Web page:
Case Law

Hampton v Canterbury Regional Council (Environment Canterbury) [2015] NZCA 509

Background and issues

In this case Simon Moffatt appealed a decision of Gendall J in the High Court refusing to overturn a decision by the Canterbury Regional Council (“ECan“), which granted Simon’s cousin, Robert Moffatt, a right to take water to the extent that Simon’s water rights to irrigate Robert’s farmland were not exercised.

The dispute arose as Simon had obtained water rights and take allocations through various consent applications to irrigate both his and Robert’s farm.  After Simon transferred part of his consent to a third party, the water could only be used on Robert’s farm (as a result of a condition volunteered by Simon).  Robert and Simon could not agree on the terms of any use, so the water stayed in the ground.  Because of the dispute, Robert sought to obtain his own water take consent.  This was granted, but Robert’s consent could only be exercised if Simon’s consent was not being utilised for the purpose of irrigating Robert’s land.

Simon appealed to the Court of Appeal alleging that the grant of consent to Robert resulted in an interference with, and derogation from, the grant of his consent because when Robert exercised his consent, the volume of water able to be taken by Simon, or transferred by him to a third party, would be reduced by the volume of water taken by Robert.  In doing so Simon relied upon Aoraki Water Trust v Meridian Energy Ltd [2005]  2 NZLR 268 (HC), where the Court held that it would be unlawful for a consent authority to grant another operator a water permit where that resource was fully allocated and it would reduce the amount of water available to satisfy existing consents.


In rejecting the appeal, the Court emphasised that having proceeded with an application to irrigate both his and Robert’s land, it was inconsistent for Simon to then argue that his consent should be varied so that it could be applied to his, and another third party’s land.  Further, the Court noted that the granting of the consent to Simon did not give him a “right” to transfer that consent or permit.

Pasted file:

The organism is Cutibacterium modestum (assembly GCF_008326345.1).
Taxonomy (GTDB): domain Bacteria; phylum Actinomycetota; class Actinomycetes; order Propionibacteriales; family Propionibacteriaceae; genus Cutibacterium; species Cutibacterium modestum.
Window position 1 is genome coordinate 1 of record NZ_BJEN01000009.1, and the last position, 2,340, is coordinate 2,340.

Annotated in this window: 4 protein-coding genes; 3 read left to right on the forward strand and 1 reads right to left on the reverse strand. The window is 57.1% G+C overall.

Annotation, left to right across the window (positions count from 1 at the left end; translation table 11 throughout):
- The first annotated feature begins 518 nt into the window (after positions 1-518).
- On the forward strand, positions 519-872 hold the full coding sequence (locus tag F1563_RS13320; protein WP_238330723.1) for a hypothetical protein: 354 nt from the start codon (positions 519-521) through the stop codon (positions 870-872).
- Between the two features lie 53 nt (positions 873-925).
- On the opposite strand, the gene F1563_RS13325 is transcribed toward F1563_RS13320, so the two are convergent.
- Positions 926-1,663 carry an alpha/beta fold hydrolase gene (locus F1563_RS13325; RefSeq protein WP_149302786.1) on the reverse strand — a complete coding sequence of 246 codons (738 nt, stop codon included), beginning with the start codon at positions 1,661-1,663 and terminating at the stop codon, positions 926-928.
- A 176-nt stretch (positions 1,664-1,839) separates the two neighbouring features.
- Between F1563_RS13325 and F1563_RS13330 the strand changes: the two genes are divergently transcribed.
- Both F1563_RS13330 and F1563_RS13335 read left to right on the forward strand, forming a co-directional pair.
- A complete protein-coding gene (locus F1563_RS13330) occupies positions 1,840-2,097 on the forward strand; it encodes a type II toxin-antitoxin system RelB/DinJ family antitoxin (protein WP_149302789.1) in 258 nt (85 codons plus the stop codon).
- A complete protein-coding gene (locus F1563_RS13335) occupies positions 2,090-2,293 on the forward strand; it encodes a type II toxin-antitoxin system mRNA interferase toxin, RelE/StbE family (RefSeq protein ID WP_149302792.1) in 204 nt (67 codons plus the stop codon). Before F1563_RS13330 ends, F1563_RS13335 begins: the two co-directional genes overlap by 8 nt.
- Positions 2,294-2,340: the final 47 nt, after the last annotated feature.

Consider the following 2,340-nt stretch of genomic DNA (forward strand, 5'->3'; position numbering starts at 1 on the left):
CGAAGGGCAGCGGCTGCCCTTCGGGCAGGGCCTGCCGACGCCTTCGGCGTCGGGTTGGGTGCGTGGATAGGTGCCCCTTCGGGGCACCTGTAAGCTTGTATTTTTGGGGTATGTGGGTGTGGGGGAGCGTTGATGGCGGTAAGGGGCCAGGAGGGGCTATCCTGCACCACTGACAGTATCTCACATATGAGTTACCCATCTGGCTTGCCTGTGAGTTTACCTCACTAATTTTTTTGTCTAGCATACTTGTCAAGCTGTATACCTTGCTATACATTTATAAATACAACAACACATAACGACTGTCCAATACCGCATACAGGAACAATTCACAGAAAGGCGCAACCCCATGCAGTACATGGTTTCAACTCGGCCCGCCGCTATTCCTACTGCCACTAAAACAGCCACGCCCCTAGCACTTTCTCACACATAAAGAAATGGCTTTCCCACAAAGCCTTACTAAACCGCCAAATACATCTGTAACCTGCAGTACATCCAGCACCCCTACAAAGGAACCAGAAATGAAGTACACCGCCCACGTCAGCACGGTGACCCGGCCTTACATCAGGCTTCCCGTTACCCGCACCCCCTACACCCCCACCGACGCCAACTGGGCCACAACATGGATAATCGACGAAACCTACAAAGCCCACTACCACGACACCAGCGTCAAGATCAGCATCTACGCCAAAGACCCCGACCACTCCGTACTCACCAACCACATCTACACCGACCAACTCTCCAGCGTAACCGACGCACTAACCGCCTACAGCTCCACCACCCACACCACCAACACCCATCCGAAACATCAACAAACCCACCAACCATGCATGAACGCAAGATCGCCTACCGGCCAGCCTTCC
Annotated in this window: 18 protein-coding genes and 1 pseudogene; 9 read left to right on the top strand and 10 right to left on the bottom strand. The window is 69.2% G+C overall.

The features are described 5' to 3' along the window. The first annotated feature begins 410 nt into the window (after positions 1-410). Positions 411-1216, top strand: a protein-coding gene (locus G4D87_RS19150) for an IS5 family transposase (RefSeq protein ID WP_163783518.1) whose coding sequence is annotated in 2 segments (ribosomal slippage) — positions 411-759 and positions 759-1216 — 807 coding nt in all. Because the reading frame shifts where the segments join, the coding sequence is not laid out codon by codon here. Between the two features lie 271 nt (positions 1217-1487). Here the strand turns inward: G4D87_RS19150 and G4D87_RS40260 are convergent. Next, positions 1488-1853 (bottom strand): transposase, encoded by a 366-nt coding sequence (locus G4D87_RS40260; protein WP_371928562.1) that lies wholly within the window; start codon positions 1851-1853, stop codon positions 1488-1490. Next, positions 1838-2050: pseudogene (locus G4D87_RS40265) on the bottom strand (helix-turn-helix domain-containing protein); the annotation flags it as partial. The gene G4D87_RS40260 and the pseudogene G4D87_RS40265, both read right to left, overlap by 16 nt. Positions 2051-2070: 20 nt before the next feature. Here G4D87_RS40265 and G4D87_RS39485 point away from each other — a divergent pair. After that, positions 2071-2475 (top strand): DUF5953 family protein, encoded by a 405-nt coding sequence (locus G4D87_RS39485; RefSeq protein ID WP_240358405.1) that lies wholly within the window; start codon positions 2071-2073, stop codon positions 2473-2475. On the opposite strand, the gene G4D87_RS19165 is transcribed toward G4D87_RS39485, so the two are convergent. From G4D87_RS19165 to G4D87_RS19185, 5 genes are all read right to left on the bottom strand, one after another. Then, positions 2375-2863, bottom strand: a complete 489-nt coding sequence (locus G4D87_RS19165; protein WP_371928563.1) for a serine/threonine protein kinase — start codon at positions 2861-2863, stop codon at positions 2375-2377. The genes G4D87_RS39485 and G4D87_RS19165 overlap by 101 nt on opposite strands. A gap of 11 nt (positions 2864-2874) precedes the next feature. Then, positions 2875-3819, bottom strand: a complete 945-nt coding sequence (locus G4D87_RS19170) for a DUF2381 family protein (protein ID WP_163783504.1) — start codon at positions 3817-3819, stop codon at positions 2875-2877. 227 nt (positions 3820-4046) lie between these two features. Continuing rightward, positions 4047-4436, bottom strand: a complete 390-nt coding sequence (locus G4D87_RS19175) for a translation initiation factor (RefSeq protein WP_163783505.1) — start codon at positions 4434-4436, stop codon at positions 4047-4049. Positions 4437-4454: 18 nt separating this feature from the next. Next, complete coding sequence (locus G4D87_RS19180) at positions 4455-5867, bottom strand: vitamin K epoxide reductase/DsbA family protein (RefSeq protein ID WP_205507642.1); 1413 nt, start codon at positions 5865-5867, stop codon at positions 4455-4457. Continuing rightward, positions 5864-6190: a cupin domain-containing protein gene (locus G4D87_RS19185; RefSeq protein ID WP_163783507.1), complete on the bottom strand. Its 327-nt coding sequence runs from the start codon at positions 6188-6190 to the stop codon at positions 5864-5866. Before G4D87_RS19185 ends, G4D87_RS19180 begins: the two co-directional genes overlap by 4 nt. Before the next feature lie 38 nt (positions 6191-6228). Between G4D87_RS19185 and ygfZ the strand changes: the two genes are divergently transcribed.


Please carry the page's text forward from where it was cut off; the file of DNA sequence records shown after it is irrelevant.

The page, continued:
Rather, the Court held that: to effect Simon’s transfer, consent was required under both sections 136(2)(b) (for the transfer of water permits) and 127(1) (variations); it was not inevitable that those permissions would be granted; and Simon could not have had a legitimate expectation that he would be able to transfer the permit as that would require ECan’s reconsideration of Robert’s consent.

The Court also rejected Simon’s suggestion that Robert’s consent necessarily resulted in a derogation from his consent because that consent could only be used to irrigate Robert’s land.  The Court considered that this was sufficient to distinguish the present case from the situation in Aoraki, and determined that recourse to the non-derogation concept was not necessary.  Indeed, it was only if Simon’s consent was seen as a property right, could the grant of a new consent to Robert be seen as causing Simon any detriment.

Similarly, the Court disagreed with statements of the High Court in Aoraki, which suggested that the granting of a water permit creates a right to property.  It noted that such a finding was contrary to the provisions of the RMA, in particular section 122(1), which provides that resource consents are neither real nor personal property.  The Court held that the decision in Aoraki was incorrect to the extent that it drew a parallel between resource consents and profits a prendre.  It also held that the non-derogation principle should not have been applied, as a resource consent does not confer the property rights required to support that principle.  Ultimately, the Court found in favour of Robert and dismissed Simon’s appeal.

Despite its findings in respect of the High Court’s reasoning, the Court was careful to confirm that it was not suggesting that the wrong decision was made in Aoraki.  The Court commented that the relevant considerations in the RMA and relevant regional plan would be sufficient to ensure that resource consents are not granted where a catchment will become over-allocated.


This decision is a deliberate shift away from the applicability of the principles of non-derogation of grant to applications for water take permits.

While the considerations in the RMA and modern regional plans play a significant role in ensuring that catchments are not over-allocated by new water take applications, the principle of non-derogation has been a useful tool in the past to ensure consent authorities and regional water plans avoid over-allocation.  The loss of that tool may cause an issue for existing permit holders and regional councils as new plans are formulated and applications lodged.

In any case, the practical effect of the decision on future water take applications remains to be seen.